Archive for the ‘internet tax’ Category

CRTC wants to tax and regulate the web

2008/06/01

This not another “internet tax” hoax. It’s another real internet tax attempt. Even worse is the concept of the CRTC regulating the web and/or internet in Canada. First, read the CRTC’s Public Notice and weep. The deadline for filing comments is July 11.

First let’s remember that the CRTC is really the Commission for Repression and Thought Control. They’ve had their way with cable and satellite TV for years, turning it into a CanCon wasteland. That drove people to grey-market satellites. Grey-market satellites were outlawed, and people turned to the internet. Now the CRTC wants to go after the internet.

Actually, they’ve wanted to go after the internet for years and years. Even a dozen years ago, the chair of the CRTC was saying that Canadians were were watching too much foreign web, and by golly, we’re gonna do something about it. They’ve tried to sneak in and control the internet a couple of times already. The public backlash has been intense. But just like “The Terminator”, they keep coming back.

II. ARE INCENTIVES OR REGULATORY MEASURES REQUIRED FOR THE CREATION AND PROMOTION OF CANADIAN NEW MEDIA BROADCASTING CONTENT?

  • Are new or enhanced support mechanisms required for the development and production of Canadian new media broadcasting content? If so, in what form?
  • Are new measures needed to ensure that all elements of the new media broadcasting environment contribute to the creation and presentation of Canadian programming?
  • Is there a need for measures to enhance the promotion and visibility of Canadian new media broadcasting?

IV. WHAT OTHER BROADCASTING POLICY OBJECTIVES SHOULD BE CONSIDERED WITHIN THE SCOPE OF THE PROCEEDING?

The Act outlines several policy objectives encompassing various cultural, economic, social and technological issues. What other issues and relevant questions regarding new media broadcasting and the achievement of the broadcasting policy objectives of the Act should be explored in the new media

“contribute to the creation and presentation of Canadian programming” is beaureaucratic gobbledegook for yet another tax. This would most likely be on ISPs, which would mean higher monthly fees for you and me.

So much for the promise of P2P music downloads for everyone

2008/04/11

One assumption in the songwriters’ proposal was that everybody could P2P and download “free music” to their hearts’ content, in return for $5/month. Guess what, P2P is being throttled to death, not only by the cablecos and Sympatico, but also by Bellnexxia against 3rd-party ADSL providers.

An open letter to the Songwriters Association about its proposed internet tax

2008/03/24

Hello;

You’ve probably been getting a lot of abusive responses from people who are pissed off about being accused of crimes they didn’t commit. I will try to keep this email civil, but I do have some rather pointed questions about issues that you’ve been avoiding both in the initial proposal on your webpage, and in Eddie Schwartz’s piece in The National Post. Please note that this email, and any responses to it, will be posted on my blog at https://walterdnes.wordpress.com/ (more…)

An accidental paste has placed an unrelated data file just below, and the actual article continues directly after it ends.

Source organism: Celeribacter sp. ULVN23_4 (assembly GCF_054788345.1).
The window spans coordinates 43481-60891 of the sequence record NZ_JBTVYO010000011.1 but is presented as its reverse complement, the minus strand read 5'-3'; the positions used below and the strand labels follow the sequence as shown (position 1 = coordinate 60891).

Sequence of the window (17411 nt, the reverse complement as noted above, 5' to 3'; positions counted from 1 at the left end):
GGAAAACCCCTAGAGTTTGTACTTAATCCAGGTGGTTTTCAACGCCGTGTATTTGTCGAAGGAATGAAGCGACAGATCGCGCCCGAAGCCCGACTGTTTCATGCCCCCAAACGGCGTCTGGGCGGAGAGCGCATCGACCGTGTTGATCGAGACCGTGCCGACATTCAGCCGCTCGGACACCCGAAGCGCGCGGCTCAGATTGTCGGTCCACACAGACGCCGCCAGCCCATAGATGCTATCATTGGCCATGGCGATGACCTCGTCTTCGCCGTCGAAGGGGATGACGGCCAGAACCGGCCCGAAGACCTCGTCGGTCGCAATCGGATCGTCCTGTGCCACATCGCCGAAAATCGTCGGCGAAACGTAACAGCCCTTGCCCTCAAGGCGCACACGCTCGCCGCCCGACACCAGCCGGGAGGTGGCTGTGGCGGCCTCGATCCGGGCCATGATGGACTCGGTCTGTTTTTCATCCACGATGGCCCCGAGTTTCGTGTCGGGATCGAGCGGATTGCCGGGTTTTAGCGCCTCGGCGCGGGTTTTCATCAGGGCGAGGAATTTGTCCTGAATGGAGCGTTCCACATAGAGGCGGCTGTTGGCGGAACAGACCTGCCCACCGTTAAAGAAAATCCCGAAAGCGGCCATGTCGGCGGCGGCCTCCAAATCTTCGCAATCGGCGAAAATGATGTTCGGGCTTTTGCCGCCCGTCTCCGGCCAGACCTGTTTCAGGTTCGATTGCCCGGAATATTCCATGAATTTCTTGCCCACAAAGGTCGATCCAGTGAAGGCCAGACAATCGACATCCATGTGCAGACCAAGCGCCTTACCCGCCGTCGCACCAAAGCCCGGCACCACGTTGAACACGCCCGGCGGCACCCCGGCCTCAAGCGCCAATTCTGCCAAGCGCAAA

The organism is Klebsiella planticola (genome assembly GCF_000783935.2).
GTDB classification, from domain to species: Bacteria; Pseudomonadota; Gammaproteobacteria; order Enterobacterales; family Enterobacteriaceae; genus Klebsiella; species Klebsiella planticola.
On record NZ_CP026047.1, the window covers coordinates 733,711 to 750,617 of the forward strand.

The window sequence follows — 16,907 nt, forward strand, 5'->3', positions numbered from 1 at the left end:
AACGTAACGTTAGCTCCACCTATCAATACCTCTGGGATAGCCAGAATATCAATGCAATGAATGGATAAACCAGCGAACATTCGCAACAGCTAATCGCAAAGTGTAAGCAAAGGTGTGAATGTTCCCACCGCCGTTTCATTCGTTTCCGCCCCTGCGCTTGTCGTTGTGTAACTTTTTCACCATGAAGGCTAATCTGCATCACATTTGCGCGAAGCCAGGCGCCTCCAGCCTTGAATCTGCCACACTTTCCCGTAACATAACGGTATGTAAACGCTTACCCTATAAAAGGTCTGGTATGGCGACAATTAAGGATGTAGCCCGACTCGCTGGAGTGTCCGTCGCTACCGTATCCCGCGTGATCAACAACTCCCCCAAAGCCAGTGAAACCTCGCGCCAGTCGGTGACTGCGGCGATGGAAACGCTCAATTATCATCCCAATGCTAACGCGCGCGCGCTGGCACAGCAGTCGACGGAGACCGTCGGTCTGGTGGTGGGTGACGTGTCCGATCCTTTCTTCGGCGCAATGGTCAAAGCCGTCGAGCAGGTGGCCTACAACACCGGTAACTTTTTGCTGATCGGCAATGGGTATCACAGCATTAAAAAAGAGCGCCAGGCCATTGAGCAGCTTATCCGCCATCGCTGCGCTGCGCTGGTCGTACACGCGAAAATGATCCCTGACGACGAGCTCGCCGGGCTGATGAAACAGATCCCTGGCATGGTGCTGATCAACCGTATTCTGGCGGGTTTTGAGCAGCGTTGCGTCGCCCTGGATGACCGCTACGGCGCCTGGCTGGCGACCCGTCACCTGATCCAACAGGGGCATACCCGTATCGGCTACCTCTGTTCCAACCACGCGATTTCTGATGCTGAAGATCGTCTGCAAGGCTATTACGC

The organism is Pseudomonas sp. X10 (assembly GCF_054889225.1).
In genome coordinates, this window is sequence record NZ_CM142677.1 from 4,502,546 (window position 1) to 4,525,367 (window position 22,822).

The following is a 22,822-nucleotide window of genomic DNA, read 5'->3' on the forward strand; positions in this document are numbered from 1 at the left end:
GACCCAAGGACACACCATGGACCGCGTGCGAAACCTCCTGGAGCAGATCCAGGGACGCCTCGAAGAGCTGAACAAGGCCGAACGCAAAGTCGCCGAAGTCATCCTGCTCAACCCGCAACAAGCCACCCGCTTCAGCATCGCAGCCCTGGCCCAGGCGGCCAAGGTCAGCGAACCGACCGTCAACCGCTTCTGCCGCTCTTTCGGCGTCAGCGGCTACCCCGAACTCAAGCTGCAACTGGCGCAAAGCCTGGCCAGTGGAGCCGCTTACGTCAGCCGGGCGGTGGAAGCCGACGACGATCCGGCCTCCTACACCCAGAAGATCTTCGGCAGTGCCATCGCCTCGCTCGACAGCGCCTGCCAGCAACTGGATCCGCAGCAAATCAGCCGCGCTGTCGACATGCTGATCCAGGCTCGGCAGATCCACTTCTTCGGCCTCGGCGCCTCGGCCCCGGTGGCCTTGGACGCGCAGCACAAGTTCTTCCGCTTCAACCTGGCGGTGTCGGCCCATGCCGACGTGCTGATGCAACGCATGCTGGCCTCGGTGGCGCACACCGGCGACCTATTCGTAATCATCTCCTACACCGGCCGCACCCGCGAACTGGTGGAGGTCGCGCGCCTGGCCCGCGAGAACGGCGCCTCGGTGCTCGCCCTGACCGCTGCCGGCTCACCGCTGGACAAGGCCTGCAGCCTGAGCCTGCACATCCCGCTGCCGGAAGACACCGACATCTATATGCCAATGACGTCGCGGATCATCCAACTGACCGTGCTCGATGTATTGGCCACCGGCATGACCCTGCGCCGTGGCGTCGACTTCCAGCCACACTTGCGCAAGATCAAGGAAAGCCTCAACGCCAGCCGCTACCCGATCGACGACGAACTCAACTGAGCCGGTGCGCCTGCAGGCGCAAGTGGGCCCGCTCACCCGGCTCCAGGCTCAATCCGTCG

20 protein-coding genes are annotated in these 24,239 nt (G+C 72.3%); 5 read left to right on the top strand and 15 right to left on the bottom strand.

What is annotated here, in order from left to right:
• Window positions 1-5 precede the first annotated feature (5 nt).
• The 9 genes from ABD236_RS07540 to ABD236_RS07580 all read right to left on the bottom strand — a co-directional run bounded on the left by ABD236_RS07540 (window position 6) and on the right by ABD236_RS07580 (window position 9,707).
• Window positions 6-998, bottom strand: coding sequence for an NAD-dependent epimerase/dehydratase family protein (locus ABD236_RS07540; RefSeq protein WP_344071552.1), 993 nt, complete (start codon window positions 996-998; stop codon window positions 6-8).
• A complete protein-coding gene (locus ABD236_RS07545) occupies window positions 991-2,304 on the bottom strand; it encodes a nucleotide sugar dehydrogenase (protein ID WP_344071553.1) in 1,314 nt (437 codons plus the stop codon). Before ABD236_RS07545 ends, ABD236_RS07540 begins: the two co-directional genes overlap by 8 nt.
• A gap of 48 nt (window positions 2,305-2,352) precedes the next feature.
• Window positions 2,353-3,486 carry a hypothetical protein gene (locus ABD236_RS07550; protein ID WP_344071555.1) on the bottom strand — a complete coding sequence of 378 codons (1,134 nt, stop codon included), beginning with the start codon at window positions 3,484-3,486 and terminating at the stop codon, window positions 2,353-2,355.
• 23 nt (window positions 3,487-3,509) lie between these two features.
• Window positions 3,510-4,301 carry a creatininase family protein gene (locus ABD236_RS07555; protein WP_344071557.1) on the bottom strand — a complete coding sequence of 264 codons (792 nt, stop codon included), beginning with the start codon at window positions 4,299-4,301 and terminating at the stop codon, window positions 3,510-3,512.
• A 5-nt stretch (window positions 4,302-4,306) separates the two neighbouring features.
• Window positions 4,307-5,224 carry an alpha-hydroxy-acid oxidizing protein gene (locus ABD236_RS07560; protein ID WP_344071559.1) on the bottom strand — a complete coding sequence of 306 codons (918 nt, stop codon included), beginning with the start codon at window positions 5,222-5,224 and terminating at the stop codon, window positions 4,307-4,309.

SOCAN’s internet tax; Opening the floodgates

2008/03/20

The Songwriters Association of Canada has proposed a $5/month internet tax, on ALL CANADIAN INTERNET ACCOUNTS, to punish the vast majority of innocent Canadians for the actions of a small minority. They don’t give a damn what happens, as long as they collect their pound of flesh. However, I care.

The question arises, what’s so special about SOCAN? Nothing really. Why should they get their pound of flesh from innocent Canadian internet users, while other alleged “internet downloading victims” don’t?

There’s no logical answer to that question. Therefore, If SOCAN gets to collect a tax, why shouldn’t the MPAA (movies), the TV networks, e-book publishers, software publishers, etc, etc? Pretty soon, my $29.95/month ADSL account will be subject to anywhere from $50 to $100 or more, per month, to pay off everybody demanding their cut. Do we really want to turn the internet into the preserve of the filthy rich who can afford such an extravegance?

Someone stole my used clunker; that gives me the right to steal your new Cadillac

2008/03/20

Two wrongs do not make a right, let alone punishing an innocent 3rd party for someone else’s actions. Yet, the Songwriters Association of Canada seems to think so. As pointed out by the New York Times, major ISPs like Comcast see 50% of their bandwidth use come from only 5% of their customers.

SOCAN proposes to grab $5 per month from ALL CANADIAN INTERNET SUBSCRIBERS, including the innocent 95% who mostly use their accounts to surf the web, and read email, and watch Youtube, etc. Their biggest downloads tend to be legitimate operating system and program security and feature updates. This is not about justice for songwriters, it’s about a bigtime money-grab from innocent law-abiding internet users. (more…)

What is this blog about?

2008/03/19

I’ve noticed a worrying trend in Canada where so-called “free-enterprisers” have stopped trying to sell their “services” to willing customers. Rather than spend money on advertising their product/service, they spend money lobbying government to have their product made mandatory. Why restrict your revenue base to merely those people who want and need your product? It’s so much nicer to also be able to collect money from people who don’t want or need your product. Since the free-loading-enterprisers demand to get paid for an unwanted “service”, they’re like squeegee kids. But the’re actually corporate types who wear fancy suits. Thus, I came up with the SKIPS acronym for “Squeegee Kids In Pinstripe Suits”.

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